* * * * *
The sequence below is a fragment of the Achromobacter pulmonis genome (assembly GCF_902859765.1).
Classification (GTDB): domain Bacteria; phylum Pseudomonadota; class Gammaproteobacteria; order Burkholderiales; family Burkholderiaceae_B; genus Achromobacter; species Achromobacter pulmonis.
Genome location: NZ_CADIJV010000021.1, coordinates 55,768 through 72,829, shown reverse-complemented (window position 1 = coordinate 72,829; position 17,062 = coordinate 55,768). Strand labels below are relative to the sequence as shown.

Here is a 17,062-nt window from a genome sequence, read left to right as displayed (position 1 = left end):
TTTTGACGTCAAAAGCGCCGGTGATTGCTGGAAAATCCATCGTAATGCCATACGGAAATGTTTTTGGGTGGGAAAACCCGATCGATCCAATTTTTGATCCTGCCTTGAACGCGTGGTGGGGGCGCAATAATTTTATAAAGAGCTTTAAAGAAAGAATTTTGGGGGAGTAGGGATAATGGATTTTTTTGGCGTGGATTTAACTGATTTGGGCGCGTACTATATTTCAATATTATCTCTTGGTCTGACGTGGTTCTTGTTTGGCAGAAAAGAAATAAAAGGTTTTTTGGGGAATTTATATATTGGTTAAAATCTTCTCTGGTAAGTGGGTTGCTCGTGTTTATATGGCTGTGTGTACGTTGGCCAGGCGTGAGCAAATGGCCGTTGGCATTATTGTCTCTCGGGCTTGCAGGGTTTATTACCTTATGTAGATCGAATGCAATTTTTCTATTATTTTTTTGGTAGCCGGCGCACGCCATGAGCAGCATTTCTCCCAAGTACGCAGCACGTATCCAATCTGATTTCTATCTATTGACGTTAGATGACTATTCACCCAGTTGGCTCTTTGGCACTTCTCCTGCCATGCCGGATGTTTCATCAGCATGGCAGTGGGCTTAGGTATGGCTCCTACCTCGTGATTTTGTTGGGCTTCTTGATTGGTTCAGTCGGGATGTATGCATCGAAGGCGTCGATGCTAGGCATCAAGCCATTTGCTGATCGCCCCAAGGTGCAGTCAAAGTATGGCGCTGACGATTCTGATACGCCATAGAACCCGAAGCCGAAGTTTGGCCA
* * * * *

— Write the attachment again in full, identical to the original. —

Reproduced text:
The sequence below is a fragment of the Achromobacter pulmonis genome (assembly GCF_902859765.1).
Classification (GTDB): domain Bacteria; phylum Pseudomonadota; class Gammaproteobacteria; order Burkholderiales; family Burkholderiaceae_B; genus Achromobacter; species Achromobacter pulmonis.
Genome location: NZ_CADIJV010000021.1, coordinates 55,768 through 72,829, shown reverse-complemented (window position 1 = coordinate 72,829; position 17,062 = coordinate 55,768). Strand labels below are relative to the sequence as shown.

Here is a 17,062-nt window from a genome sequence, read left to right as displayed (position 1 = left end):
TTTTGACGTCAAAAGCGCCGGTGATTGCTGGAAAATCCATCGTAATGCCATACGGAAATGTTTTTGGGTGGGAAAACCCGATCGATCCAATTTTTGATCCTGCCTTGAACGCGTGGTGGGGGCGCAATAATTTTATAAAGAGCTTTAAAGAAAGAATTTTGGGGGAGTAGGGATAATGGATTTTTTTGGCGTGGATTTAACTGATTTGGGCGCGTACTATATTTCAATATTATCTCTTGGTCTGACGTGGTTCTTGTTTGGCAGAAAAGAAATAAAAGGTTTTTTGGGGAATTTATATATTGGTTAAAATCTTCTCTGGTAAGTGGGTTGCTCGTGTTTATATGGCTGTGTGTACGTTGGCCAGGCGTGAGCAAATGGCCGTTGGCATTATTGTCTCTCGGGCTTGCAGGGTTTATTACCTTATGTAGATCGAATGCAATTTTTCTATTATTTTTTTGGTAGCCGGCGCACGCCATGAGCAGCATTTCTCCCAAGTACGCAGCACGTATCCAATCTGATTTCTATCTATTGACGTTAGATGACTATTCACCCAGTTGGCTCTTTGGCACTTCTCCTGCCATGCCGGATGTTTCATCAGCATGGCAGTGGGCTTAGGTATGGCTCCTACCTCGTGATTTTGTTGGGCTTCTTGATTGGTTCAGTCGGGATGTATGCATCGAAGGCGTCGATGCTAGGCATCAAGCCATTTGCTGATCGCCCCAAGGTGCAGTCAAAGTATGGCGCTGACGATTCTGATACGCCATAGAACCCGAAGCCGAAGTTTGGCCA